The tallest in her class at school, Jade Lally was originally pushed in the direction of the high jump.
Instead it was discus that grabbed her attention and, despite having trained with cows, sheep and alpacas among other animals in the past, Lally has no regrets about switching disciplines.
Originally from Mitcham but now residing in Horsham, Lally’s early athletics memories were of being asked to compete in the high jump by her school teacher, but results were not forthcoming.
Instead she started showing an interest in the discus after finding a small ‘plate thing’ in the school store cupboard and she was competing a year later aged 14.
As she rose through the ranks, she would eventually leave Hercules Wimbledon Athletics Club to join Sutton Athletics Club in a bid for higher competition, while she now trains with Shaftesbury Barnet Harriers.
The 28-year-old has also employed her own training methods in the past too, including among the aforementioned live animals after her father was given permission to build an Olympic standard discus circle in a local farmer’s field.
It all paid off last summer though after she won bronze at the Commonwealth Games in Glasgow – even if the added attention was something Lally was not prepared for.
“I think you can see by the photos that I was a bit shell shocked by it all, all the media attention and everything that came with getting a medal,” she admitted.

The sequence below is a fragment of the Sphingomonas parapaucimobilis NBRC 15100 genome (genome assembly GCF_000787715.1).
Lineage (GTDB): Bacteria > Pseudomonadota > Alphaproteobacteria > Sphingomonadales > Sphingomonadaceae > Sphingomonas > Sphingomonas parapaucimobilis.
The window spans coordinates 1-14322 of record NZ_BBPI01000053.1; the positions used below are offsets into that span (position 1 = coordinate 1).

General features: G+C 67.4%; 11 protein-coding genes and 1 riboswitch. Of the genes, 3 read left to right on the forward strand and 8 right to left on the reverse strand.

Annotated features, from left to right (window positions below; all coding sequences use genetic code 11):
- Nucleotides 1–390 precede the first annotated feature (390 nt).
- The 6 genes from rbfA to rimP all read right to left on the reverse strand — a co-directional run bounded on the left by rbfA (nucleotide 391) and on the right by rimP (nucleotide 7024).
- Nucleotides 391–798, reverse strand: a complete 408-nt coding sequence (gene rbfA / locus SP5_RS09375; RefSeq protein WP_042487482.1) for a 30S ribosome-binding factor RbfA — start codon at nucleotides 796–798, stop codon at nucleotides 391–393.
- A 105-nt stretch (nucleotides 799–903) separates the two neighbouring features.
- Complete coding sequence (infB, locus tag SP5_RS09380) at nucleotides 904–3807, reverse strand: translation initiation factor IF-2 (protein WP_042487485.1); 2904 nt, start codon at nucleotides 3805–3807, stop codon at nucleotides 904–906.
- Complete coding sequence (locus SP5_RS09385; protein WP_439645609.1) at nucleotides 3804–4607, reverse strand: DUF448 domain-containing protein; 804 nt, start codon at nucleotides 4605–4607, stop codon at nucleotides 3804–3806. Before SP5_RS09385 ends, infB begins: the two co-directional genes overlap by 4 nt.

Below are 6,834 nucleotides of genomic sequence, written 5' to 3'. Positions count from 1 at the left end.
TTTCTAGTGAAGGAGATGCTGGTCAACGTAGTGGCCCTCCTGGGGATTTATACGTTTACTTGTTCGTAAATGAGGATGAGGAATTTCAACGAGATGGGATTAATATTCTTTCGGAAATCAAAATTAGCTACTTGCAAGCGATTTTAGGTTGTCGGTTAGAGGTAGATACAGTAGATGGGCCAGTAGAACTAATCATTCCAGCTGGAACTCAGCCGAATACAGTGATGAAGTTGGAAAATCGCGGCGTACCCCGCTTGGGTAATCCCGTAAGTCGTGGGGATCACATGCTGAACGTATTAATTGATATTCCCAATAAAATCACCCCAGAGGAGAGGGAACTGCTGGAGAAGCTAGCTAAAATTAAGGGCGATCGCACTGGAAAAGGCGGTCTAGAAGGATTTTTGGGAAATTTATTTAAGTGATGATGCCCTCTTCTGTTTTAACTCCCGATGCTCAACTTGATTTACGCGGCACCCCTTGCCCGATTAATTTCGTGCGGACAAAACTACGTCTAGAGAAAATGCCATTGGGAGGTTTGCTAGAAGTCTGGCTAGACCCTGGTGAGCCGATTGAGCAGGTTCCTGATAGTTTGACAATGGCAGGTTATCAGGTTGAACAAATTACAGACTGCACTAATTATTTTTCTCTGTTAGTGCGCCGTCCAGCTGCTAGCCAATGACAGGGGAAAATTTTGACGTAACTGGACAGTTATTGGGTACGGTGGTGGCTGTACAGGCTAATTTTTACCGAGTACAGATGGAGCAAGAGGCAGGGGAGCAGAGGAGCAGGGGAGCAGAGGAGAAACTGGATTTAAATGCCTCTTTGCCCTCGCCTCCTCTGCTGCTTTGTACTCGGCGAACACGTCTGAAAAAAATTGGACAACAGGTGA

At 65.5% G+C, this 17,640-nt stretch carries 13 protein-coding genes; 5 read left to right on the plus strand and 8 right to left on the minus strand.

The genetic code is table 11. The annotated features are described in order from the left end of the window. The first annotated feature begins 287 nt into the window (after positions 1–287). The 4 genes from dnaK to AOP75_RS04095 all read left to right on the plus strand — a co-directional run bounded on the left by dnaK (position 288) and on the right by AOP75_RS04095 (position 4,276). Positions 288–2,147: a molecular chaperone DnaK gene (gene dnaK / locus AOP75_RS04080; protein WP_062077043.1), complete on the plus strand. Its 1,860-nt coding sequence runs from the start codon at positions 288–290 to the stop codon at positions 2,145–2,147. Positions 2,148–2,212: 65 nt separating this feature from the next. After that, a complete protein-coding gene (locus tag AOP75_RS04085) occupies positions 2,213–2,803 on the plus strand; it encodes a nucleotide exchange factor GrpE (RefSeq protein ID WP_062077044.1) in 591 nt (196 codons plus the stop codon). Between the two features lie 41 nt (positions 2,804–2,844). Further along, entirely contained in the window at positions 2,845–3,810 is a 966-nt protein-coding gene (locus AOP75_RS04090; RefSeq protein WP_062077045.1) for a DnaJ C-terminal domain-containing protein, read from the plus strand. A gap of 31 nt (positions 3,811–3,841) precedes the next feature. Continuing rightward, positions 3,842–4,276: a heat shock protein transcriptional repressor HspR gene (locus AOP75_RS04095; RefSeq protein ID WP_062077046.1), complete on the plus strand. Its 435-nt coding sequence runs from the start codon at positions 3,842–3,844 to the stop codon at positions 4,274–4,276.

“But now I’ve had that experience I feel like I’m better prepared. I was really happy with how things went at the Commonwealth Games in Glasgow and was hoping to kick on in 2015 but it was not possible.”
It was injuries in particular which hindered Lally this year, with kidney stone problems and a neck issue ruling out any chance of putting herself in the frame for the 2015 World Championships.
But with a fresh approach to training, she is determined to try and swap the farmer’s field for the South American city of Rio next summer.
“For me to get to Rio for the Olympics, it would mean so much. But I don’t want to think about it too much and put it on a pedestal,” she added.
“I need to be realistic. It’s a dream but it’s realistic for me to achieve. I just need to make sure I keep grounded and put in the hard work.
“It’s about little checkpoints, we’re in the qualification period now and it will run until July.
“Going forward, the main difference is we are going to monitor a lot of things, get more science on board and how I can get stronger and peak for the right time. It’s about putting the building blocks in place, starting with having a good winter’s training.”